er and general manager. “Given the pandemic and two cancelled live shows, we expect record crowds for CDX 2022. That will be the year to drive change and boost the value proposition for exhibitors, sponsors and attending producers.” This year, the Dairy Classroom will be live and virtually streamed featuring world-class dairy and poultry professionals, as well as interactive producer panels “Producers are eager to reconnect as a community and have access to the innovation we need on-farm,” says Alanna Coneybeare from Conlee Farms Inc. in Listowel, Ont. Coneybeare’s family is invested in both dairy and poultry production, which is a growing trend. “CDX adding a new poultry production element makes it the place to be in April 2022.” The Canadian Dairy XPO has created a significant impact over the years, building a strong profile for the Canadian dairy industry on an international scale. CDX will continue to feature 300 focused dairy exhibitors from more than 32 countries, spread out across seven major trade show halls. Several new virtual components will be added to CDX 2022 to compliment the live event. Stay tuned for more details.

Dairy Farmers of Ontario SCHOLARSHIPS Dairy Farmers of Ontario (DFO) has an annual scholarship program, which offers up to four $3,000 scholarships to students entering a degree or diploma program in agriculture. To be eligible for these scholarships, an applicant must: • Be a son or daughter of a DFO licensed dairy producer (sons or daughters of current board members are not eligible); • Be entering semester one of an agricultural degree program or a diploma program in agriculture; • Have achieved an average of 80 per cent or greater in Grade 12 credits (best six to be averaged). Selection criteria will be based on: • Academic achievement;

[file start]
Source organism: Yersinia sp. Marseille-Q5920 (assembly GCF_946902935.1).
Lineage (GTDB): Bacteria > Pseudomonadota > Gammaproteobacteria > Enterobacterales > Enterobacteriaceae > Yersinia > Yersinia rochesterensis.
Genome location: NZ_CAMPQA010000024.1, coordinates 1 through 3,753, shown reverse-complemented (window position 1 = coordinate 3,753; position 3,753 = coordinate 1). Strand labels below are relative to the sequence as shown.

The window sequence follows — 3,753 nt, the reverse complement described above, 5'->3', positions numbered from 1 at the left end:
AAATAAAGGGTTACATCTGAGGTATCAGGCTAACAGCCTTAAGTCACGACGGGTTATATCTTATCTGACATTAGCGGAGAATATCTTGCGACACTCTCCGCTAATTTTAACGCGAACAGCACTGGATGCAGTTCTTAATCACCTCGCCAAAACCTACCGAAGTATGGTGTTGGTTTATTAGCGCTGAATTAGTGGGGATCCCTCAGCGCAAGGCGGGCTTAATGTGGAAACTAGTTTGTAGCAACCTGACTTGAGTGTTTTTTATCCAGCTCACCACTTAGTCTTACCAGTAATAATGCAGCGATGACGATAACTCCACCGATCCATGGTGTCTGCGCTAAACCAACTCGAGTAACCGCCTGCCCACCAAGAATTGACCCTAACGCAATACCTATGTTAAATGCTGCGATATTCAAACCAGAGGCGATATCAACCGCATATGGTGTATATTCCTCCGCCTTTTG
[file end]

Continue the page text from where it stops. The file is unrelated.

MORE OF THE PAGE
• Future career plans; • Demonstrated leadership in secondary school and/or community activities. Payment if selected: The scholarships will be payable in two installments, one in semester one and one following semester two, based on satisfactory achievement. Application forms are available behind the password on DFO’s website at, in the Documents section under Forms. Complete application forms must be sent to DFO by Aug. 31, 2021. For more information, please contact Ashley Wannamaker at


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omme annoncé précédemment, le déploiement du module environnemental de proAction est prévu au début du mois de septembre 2021. Une des cinq exigences du module est d’avoir terminé un plan environnemental de ferme (PEF) avant la validation. Dairy Farmers of Ontario (DFO) est conscient que l’Association pour l’amélioration des sols et des récoltes de l’Ontario (AASRO), qui offre la formation sur l’élaboration d’un PEF, a dû suspendre les ateliers PEF dans la province en raison des restrictions liées à la COVID-19. En juin 2021, le comité proAction a ap-